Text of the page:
CATHOLIC LAW SCHOOL - A.D. 1150
John T. Noonan, Jr. *
* The Honorable John T. Noonan, Jr., Judge, U.S. Court of Appeals for the Ninth Circuit; Robbins Professor of Law, Emeritus, Boalt Hall School of Law, University of California, Berkeley. This speech is the text of the Brendan Brown Lecture delivered on April 1, 1998 as part of the Centennial Celebration at The Catholic University of America, Columbus School of Law.
... We are in a law school today, so let me start, as we do in law schools, with a case. ... Thus she was not married, because both did not consent to the same thing, and that is necessary for marriage. ... If any free man takes a slave girl in matrimony, and they were joined by mutual consent, he does not have license to send her away, except on account of fornication [cf. Mt. 19:9]. ... It is the book, and the teaching method that it embodies, that have made Master Gratian celebrated and best demonstrate the character of the first Catholic law school. ... There is at work in the hypothetical a second social fact not present in our world: society is divided into free and slave. ... If a slave may marry, why is a mistake as to a spouse's status as a slave different from a mistake as to his wealth, his integrity, his mental capacity, or his chastity? You may say that in a society where slavery exists, the mistake is of such a social magnitude that the mistaken spouse deserves a break; but it's not too difficult to think of other cases - say the spouse is a homosexual - where an analogous argument can be made and the category of a status mistake asserted. ...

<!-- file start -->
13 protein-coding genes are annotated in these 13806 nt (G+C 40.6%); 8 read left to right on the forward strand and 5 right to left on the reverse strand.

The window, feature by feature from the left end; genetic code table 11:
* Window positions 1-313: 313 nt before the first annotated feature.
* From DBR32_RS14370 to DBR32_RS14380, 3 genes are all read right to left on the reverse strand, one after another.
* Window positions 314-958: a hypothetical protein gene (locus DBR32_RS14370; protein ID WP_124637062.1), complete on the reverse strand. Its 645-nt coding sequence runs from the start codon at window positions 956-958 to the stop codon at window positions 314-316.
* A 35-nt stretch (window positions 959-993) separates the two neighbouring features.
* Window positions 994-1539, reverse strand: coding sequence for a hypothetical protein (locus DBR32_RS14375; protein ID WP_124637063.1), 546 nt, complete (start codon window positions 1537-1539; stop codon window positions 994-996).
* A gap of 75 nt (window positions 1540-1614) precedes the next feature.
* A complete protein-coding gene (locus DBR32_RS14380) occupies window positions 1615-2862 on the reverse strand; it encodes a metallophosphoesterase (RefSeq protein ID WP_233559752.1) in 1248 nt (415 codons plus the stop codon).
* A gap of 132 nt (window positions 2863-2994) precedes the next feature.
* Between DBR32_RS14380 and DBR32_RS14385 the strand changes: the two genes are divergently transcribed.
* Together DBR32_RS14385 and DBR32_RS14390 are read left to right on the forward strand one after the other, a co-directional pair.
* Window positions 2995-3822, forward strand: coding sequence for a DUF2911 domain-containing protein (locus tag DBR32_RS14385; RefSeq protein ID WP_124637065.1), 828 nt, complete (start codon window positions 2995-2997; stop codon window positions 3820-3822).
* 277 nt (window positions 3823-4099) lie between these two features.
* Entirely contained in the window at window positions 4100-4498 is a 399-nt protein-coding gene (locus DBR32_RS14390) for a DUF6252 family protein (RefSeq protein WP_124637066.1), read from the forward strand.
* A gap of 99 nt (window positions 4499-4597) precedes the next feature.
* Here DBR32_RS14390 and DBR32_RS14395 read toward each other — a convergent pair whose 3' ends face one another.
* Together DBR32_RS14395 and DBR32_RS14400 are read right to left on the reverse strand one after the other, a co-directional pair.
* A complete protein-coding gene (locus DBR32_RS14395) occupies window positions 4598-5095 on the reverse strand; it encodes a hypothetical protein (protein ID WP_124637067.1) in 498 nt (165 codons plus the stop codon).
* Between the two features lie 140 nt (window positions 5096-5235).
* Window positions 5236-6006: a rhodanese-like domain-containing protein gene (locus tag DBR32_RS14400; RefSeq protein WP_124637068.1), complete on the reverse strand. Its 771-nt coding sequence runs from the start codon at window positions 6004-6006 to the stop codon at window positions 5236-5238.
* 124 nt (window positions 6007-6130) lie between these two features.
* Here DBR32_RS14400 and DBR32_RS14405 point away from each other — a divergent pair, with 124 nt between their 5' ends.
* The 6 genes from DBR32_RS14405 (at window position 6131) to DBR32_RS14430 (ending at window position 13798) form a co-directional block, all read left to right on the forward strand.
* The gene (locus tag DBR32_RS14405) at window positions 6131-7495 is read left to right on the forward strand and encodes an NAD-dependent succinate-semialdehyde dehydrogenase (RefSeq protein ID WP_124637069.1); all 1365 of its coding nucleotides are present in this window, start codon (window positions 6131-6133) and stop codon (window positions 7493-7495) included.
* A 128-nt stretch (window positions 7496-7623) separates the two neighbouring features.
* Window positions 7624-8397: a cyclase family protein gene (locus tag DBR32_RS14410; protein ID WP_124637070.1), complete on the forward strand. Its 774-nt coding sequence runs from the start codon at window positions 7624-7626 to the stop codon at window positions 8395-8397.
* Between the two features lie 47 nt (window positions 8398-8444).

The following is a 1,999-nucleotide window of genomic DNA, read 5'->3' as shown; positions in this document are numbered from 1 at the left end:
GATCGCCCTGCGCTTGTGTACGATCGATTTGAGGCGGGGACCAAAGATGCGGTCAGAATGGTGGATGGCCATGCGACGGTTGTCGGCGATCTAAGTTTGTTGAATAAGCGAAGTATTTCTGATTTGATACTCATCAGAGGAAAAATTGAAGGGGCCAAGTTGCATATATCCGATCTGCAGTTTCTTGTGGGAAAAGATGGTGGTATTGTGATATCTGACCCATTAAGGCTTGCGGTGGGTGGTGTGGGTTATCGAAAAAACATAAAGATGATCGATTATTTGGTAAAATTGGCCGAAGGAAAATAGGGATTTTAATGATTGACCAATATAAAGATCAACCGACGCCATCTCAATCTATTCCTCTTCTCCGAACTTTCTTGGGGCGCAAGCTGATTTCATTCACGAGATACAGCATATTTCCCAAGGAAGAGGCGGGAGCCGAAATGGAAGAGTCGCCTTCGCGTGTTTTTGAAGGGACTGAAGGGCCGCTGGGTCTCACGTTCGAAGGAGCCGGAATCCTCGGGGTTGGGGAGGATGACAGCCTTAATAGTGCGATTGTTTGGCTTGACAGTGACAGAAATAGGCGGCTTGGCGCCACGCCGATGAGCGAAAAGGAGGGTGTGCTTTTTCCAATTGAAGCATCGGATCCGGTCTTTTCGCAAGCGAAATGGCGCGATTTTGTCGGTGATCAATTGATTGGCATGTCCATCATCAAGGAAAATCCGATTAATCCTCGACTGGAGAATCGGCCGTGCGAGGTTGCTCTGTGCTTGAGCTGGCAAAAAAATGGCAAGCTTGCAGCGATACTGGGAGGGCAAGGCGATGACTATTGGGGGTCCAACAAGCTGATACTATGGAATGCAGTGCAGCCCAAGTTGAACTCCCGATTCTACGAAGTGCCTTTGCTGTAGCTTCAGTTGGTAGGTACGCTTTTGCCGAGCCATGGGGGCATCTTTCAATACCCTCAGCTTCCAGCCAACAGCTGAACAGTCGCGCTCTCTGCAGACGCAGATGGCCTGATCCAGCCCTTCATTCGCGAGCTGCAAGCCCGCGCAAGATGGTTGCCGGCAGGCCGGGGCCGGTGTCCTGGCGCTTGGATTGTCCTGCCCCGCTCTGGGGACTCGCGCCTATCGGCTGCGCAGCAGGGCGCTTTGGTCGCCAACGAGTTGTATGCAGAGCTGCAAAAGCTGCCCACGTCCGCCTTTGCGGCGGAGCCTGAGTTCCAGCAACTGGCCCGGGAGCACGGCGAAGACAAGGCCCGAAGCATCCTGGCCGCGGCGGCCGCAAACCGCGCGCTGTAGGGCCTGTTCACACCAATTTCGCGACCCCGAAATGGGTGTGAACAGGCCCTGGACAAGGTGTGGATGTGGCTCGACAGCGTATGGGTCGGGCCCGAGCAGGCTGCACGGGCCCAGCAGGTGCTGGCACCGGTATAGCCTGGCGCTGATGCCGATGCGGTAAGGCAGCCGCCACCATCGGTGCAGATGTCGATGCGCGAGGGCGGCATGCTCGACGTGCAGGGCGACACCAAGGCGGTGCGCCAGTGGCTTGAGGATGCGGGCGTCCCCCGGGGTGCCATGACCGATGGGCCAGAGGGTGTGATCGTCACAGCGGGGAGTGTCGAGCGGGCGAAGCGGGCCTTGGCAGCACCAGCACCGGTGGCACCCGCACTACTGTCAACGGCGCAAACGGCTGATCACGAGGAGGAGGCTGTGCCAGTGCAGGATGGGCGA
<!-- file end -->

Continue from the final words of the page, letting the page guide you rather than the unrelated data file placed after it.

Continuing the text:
We are in a law school today, so let me start, as we do in law schools, with a case. The case reads as follows:
Gratian: A noblewoman learned that another noble's son sought her in marriage. She consented. But a non-noble of servile condition offered himself under first man's name and took her as wife. Her first choice at last arrived to seek her in marriage. She complained that she had been deceived and wanted to marry the first man. The questions here are: